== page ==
Monday, 29 November 2010

Headline: American learns to swim in Scotland!

I have had an innate fear of water since I was nine years old. My family went on our one and only family vacation then; to Branson, Missouri. This was before it became known as Little Las Vegas and it was just really a resort town. We stayed at a hotel with a swimming pool. My family was poor (to say the least) so I'd never been in anything like it in my life. We had the odd wading pool that, even laying down, you couldn't possibly drown in, so I thought, "this is cool...."

On went the swimsuit and into the water - the shallow end, since I didn't know how to swim. I remember walking around in it, up to my shoulders. It felt all right and a welcome respite from the hot weather. My mother's husband was sitting on the side of the pool next to where I was walking around. I felt safe. Mistake! I slipped and fell into the water. As naive as I was, I didn't realize all I had to do was stand up. So I fought the water, not knowing what to do. I remember fighting and splashing around. Everyone around me must have known I was in trouble. I remember a black circle closing in and the last thing I remember seeing was someone swimming toward me, underwater, from the other end of the pool.

The next thing I remember is this rushing feeling of warmth and coughing. The man had pulled me out of the pool and hit my back to make me cough up the water that had found its way into my lungs. The man wasn't my mother's husband; he was a stranger. My mother's husband was angry with me. He stood me up by one arm and beat the holy crap out of me right there at the pool in front of God and everyone, telling me how stupid I was for not knowing all I had to do is stand up.

I spent the next 33 years terrified of the water. I've never let myself go enough to trust anyone in the water. No one. Not one single person. I've been in swimming pools. I've been in the ocean. I've been deep enough that the water came up to my neck. But I've never been confident enough to not be touching something (the floor, the sand, the side of the pool, etc). If I get unsure of my footing, I can feel panic rising inside me again and all those terrifying memories of all those years ago come up to the surface again.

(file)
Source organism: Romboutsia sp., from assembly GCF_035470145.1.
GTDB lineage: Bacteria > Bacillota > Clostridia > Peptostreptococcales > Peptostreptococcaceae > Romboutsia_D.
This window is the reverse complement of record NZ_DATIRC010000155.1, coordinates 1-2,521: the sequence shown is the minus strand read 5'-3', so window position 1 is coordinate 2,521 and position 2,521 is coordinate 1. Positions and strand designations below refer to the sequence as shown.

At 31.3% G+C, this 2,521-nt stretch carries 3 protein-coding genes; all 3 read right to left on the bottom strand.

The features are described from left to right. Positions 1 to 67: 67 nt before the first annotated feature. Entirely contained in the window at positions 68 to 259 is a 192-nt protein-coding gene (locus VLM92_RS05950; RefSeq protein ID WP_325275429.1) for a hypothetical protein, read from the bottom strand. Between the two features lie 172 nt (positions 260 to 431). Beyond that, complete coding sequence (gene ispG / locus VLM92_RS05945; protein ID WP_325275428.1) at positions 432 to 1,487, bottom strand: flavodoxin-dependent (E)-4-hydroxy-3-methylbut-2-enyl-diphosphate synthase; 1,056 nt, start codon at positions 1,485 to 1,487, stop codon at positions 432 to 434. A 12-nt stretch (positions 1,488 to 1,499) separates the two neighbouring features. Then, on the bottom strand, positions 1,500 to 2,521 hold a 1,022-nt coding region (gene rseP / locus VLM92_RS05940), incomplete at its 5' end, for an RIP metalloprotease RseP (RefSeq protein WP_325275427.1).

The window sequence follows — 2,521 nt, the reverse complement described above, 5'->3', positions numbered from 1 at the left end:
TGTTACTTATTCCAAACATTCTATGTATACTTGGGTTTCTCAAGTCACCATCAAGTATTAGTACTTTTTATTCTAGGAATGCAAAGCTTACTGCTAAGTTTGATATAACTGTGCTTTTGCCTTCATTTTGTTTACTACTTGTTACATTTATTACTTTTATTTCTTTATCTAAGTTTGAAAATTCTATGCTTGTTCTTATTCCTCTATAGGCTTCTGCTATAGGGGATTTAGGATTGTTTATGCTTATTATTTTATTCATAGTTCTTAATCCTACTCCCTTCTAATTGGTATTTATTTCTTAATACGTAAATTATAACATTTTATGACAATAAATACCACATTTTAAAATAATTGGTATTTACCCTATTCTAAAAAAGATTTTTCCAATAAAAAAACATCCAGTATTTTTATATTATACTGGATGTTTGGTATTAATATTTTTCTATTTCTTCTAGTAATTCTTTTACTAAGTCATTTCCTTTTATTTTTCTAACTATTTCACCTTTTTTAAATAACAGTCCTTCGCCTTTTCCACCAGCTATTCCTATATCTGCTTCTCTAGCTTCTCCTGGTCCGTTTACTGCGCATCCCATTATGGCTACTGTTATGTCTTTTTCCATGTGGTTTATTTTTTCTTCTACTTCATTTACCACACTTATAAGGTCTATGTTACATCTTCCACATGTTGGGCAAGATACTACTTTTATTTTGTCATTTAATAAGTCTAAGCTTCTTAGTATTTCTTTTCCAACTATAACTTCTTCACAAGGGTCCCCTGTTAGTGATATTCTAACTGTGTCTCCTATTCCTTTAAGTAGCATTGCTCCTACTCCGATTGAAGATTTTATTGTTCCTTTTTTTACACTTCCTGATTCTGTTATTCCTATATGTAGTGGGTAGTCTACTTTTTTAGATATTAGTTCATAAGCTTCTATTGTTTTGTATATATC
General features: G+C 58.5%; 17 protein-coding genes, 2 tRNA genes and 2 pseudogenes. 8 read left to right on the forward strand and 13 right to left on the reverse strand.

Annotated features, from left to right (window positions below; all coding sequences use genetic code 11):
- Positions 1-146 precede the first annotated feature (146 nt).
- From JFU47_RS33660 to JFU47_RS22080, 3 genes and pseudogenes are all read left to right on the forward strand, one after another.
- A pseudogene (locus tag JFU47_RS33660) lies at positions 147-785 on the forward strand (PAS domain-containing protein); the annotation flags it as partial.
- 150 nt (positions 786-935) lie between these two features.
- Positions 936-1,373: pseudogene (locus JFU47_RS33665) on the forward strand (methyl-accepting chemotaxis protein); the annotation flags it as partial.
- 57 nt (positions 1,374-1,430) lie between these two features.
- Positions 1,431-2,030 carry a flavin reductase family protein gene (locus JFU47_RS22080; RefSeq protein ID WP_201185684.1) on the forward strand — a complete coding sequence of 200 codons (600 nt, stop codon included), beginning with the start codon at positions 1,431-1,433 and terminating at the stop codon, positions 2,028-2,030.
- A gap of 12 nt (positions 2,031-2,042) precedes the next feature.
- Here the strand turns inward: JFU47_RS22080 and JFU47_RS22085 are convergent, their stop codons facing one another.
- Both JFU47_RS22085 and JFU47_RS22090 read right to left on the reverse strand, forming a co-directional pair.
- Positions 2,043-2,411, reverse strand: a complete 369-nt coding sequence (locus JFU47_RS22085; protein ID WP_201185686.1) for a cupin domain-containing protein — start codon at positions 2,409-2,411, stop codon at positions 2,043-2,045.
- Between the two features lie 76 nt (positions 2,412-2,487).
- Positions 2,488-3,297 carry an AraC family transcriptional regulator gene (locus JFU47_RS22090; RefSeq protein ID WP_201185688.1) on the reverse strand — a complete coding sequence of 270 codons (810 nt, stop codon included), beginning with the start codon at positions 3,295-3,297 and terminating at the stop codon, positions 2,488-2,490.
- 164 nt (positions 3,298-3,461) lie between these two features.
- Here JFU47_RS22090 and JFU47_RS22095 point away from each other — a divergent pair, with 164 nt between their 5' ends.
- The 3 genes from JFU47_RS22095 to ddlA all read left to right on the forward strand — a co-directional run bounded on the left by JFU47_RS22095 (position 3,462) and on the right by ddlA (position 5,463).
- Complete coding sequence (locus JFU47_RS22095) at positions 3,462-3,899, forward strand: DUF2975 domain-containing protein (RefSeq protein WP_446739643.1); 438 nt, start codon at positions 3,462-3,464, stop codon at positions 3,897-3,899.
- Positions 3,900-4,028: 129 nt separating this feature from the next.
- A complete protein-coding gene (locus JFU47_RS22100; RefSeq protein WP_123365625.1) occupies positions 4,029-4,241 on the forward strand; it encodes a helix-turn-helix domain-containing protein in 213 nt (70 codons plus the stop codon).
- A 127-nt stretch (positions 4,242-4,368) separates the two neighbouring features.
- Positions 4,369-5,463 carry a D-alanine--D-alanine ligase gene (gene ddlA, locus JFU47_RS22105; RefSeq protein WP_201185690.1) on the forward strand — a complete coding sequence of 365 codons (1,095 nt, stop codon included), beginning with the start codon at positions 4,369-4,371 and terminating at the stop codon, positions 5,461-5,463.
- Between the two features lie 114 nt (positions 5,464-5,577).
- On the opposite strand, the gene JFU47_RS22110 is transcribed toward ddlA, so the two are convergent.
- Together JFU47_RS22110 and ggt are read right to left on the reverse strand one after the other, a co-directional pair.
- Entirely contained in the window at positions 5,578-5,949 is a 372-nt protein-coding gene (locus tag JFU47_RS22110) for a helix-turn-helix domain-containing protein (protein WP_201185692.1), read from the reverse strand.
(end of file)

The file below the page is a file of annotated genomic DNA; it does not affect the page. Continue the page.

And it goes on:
A few weeks ago, I just decided - its time. I was recently at a hotel with my family and the boys were swimming like fish (they taught themselves years ago) and I was sitting on the side of the pool, just wading in the water. They were having races and really enjoying themselves. I thought it was well enough time for me to learn so I could join in the fun by summertime.

I got online and looked up local swimming pools (there are community swimming pools here that are all indoor pools). I called a couple and finally found one that had ongoing adult swimming classes. I happened to call at the right moment because the instructor had just finished the class and was near the phone. We discussed the sessions and the cost and I told her I would be there the following week. I was actually growing very excited about it all.

Saturday came and I was up early. Had a good breakfast and drove (with directions from the pool) to the town and finally found the car park. I walked in and told them who I was and why I was there. The girl behind the counter showed me to the locker room and told me the class began at 12pm. I had plenty of time to change and I headed to the shower before the pool.

I was nervous but excited. I was determined I was going to do this. There were four lessons left in that block, then they were down for Christmas and then back up again 15 January. These are half-hour classes. I thought that my goal was to swim before summer - sometime in the next block. I felt I'd give it a try in these last four classes and at least lay the ground work for the next block.